The motor in your list is sensorless meaning that there is no provision internally for commutation feedback. Such a motor cannot be operated reliably below 10-20% of it's maximum speed and it requires a fairly complex sequence to initiate rotation when stopped. All of this is because the controller needs to know the rotor's position relative to the stator while running and that is determined by detecting when the voltage from the undriven winding (at the motor rotates the windings are driven in sequence) crosses zero and at low RPM the voltage is too low to sense accurately.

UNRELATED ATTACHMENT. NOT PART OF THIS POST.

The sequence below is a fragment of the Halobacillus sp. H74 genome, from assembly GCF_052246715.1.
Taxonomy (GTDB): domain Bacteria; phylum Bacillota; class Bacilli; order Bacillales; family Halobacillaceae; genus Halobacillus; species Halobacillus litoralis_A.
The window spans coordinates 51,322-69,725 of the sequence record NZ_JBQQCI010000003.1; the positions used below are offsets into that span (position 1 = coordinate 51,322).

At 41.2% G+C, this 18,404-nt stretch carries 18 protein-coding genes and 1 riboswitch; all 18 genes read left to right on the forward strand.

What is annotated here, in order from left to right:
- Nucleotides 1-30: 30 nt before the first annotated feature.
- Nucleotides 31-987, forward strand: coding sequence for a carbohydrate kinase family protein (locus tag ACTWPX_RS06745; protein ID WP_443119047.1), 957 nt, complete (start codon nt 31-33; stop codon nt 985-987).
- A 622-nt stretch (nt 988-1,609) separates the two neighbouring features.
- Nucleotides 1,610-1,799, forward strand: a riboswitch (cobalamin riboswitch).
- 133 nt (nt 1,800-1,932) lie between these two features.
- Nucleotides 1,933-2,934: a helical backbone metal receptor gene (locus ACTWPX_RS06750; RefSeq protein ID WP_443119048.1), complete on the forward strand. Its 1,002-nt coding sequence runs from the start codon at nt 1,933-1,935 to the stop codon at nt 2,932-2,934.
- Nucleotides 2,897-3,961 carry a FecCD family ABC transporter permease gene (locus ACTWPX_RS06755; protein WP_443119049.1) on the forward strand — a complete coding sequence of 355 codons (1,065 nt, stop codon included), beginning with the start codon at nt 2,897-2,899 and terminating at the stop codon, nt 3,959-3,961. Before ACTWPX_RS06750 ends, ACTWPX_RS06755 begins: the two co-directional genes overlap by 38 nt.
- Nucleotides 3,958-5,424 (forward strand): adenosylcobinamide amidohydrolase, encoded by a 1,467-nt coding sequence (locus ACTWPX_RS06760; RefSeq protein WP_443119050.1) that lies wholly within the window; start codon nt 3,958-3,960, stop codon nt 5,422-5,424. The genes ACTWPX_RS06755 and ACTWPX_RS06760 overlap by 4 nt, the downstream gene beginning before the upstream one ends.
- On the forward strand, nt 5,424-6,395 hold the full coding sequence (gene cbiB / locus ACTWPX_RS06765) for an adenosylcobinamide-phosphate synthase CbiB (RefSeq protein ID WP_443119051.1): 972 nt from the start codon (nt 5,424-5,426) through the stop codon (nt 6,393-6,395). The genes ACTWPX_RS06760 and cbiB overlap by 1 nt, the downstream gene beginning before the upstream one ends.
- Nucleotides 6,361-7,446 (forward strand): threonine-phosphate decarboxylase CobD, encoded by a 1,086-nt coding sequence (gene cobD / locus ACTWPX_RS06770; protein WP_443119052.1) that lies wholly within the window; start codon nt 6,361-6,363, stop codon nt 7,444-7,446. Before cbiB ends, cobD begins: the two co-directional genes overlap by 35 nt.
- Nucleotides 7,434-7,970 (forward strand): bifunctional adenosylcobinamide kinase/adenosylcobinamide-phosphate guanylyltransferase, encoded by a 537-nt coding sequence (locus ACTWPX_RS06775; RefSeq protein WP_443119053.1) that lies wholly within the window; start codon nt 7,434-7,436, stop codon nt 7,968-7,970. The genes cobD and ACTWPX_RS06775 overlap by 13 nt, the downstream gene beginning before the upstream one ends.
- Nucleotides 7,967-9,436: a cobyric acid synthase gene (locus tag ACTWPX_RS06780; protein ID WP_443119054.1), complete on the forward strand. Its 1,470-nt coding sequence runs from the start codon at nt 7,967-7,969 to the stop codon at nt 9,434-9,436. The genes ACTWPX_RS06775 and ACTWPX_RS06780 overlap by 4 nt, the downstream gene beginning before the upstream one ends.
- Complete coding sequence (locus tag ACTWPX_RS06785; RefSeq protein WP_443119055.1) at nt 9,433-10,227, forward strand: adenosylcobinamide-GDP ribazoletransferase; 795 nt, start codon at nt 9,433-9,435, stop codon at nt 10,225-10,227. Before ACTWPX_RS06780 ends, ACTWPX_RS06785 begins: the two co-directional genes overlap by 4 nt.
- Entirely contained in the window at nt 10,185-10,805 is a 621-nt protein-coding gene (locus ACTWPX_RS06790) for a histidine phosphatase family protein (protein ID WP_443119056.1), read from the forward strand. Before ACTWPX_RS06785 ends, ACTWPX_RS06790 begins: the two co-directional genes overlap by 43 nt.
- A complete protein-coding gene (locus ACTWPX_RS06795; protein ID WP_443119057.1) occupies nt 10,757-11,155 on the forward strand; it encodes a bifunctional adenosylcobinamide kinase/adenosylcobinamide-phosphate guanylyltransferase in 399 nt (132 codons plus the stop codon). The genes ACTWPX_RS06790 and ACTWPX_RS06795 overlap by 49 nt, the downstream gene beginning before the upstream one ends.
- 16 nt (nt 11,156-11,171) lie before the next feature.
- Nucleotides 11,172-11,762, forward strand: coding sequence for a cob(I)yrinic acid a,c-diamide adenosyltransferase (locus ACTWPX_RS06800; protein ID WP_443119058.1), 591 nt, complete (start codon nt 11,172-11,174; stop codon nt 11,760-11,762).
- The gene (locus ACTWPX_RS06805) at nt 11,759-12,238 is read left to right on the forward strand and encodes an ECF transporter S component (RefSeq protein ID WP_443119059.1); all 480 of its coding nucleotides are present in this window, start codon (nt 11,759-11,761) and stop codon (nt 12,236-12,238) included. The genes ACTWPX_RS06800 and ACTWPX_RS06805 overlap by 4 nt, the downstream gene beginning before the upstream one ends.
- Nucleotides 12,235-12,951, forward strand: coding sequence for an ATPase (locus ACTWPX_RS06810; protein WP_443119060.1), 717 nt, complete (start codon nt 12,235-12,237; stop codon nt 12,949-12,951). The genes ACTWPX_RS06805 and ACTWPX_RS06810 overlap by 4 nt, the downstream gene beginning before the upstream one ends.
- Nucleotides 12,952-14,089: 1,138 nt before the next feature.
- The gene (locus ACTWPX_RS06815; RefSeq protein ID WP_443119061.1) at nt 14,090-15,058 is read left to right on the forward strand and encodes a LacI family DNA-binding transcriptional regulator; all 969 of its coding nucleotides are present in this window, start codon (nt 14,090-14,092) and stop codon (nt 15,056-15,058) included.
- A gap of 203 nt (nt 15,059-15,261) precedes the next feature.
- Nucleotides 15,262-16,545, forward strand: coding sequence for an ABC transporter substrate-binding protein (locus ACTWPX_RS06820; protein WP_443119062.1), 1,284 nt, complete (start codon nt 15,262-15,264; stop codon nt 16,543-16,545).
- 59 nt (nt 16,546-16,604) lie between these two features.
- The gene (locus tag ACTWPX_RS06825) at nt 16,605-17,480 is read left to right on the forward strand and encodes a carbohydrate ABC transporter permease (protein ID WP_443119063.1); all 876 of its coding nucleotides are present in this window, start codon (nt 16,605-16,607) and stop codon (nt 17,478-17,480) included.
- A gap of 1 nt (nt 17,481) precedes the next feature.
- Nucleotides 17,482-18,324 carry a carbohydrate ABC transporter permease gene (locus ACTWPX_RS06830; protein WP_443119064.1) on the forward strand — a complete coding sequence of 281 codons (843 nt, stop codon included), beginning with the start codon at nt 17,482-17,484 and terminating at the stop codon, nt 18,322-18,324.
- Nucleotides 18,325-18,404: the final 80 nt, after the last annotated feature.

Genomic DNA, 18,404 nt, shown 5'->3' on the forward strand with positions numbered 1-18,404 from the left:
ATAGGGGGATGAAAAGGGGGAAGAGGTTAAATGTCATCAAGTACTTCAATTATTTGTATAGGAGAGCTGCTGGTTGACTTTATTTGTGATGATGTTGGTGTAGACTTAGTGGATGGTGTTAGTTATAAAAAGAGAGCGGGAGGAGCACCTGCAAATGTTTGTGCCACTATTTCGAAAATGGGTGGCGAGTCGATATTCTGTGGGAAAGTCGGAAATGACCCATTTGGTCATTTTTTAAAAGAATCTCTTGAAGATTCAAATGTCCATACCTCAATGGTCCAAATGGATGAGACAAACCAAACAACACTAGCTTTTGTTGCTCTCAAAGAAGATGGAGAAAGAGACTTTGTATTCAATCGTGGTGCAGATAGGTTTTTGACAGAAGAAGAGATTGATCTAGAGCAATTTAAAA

To operate a BLDC motor in servo (position control) or full range reversible variable speed mode some feedback is required. For servo mode that usually means a rotary encoder and for either you need at least a "hall effect" commutation sensor which has three outputs that indicate which magnetic pole is closest to alignment with the rotating magnet.
Here's a couple links to projects using an Arduino plus some homemade electronics to control a BLDC motor with hall effect feedback:
Neither has encoder feedback which is necessary if you need to control the motor's position to a small fraction of one rotation, but both designs will allow complete control of the motor's speed and direction from an Arduino.